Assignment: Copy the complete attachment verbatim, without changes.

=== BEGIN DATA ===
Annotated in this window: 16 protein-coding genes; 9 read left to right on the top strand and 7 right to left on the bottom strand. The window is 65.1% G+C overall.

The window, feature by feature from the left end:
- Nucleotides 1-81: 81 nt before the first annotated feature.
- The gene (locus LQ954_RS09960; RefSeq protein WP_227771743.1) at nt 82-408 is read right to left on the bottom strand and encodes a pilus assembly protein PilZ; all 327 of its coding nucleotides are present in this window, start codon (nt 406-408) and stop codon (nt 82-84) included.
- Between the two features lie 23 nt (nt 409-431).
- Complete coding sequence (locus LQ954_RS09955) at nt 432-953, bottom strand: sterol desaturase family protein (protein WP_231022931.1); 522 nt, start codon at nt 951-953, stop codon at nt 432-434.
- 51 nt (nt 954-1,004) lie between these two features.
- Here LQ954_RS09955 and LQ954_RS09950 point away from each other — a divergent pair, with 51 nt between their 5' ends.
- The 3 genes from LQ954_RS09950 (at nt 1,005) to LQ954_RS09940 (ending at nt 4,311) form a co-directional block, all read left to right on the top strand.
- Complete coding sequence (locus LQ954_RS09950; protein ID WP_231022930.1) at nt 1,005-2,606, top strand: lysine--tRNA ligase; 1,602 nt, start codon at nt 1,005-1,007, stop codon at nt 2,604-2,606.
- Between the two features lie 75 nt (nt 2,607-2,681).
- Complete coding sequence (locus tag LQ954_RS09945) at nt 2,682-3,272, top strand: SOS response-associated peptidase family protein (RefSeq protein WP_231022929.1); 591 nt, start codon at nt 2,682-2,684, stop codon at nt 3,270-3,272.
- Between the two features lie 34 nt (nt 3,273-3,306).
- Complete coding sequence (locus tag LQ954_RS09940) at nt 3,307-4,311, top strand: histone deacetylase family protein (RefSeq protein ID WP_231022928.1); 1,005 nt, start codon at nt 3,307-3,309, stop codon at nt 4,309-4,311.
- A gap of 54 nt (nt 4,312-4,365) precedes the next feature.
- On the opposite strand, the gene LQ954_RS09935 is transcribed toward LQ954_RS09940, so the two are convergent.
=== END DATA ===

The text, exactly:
Annotated in this window: 16 protein-coding genes; 9 read left to right on the top strand and 7 right to left on the bottom strand. The window is 65.1% G+C overall.

The window, feature by feature from the left end:
- Nucleotides 1-81: 81 nt before the first annotated feature.
- The gene (locus LQ954_RS09960; RefSeq protein WP_227771743.1) at nt 82-408 is read right to left on the bottom strand and encodes a pilus assembly protein PilZ; all 327 of its coding nucleotides are present in this window, start codon (nt 406-408) and stop codon (nt 82-84) included.
- Between the two features lie 23 nt (nt 409-431).
- Complete coding sequence (locus LQ954_RS09955) at nt 432-953, bottom strand: sterol desaturase family protein (protein WP_231022931.1); 522 nt, start codon at nt 951-953, stop codon at nt 432-434.
- 51 nt (nt 954-1,004) lie between these two features.
- Here LQ954_RS09955 and LQ954_RS09950 point away from each other — a divergent pair, with 51 nt between their 5' ends.
- The 3 genes from LQ954_RS09950 (at nt 1,005) to LQ954_RS09940 (ending at nt 4,311) form a co-directional block, all read left to right on the top strand.
- Complete coding sequence (locus LQ954_RS09950; protein ID WP_231022930.1) at nt 1,005-2,606, top strand: lysine--tRNA ligase; 1,602 nt, start codon at nt 1,005-1,007, stop codon at nt 2,604-2,606.
- Between the two features lie 75 nt (nt 2,607-2,681).
- Complete coding sequence (locus tag LQ954_RS09945) at nt 2,682-3,272, top strand: SOS response-associated peptidase family protein (RefSeq protein WP_231022929.1); 591 nt, start codon at nt 2,682-2,684, stop codon at nt 3,270-3,272.
- Between the two features lie 34 nt (nt 3,273-3,306).
- Complete coding sequence (locus tag LQ954_RS09940) at nt 3,307-4,311, top strand: histone deacetylase family protein (RefSeq protein ID WP_231022928.1); 1,005 nt, start codon at nt 3,307-3,309, stop codon at nt 4,309-4,311.
- A gap of 54 nt (nt 4,312-4,365) precedes the next feature.
- On the opposite strand, the gene LQ954_RS09935 is transcribed toward LQ954_RS09940, so the two are convergent.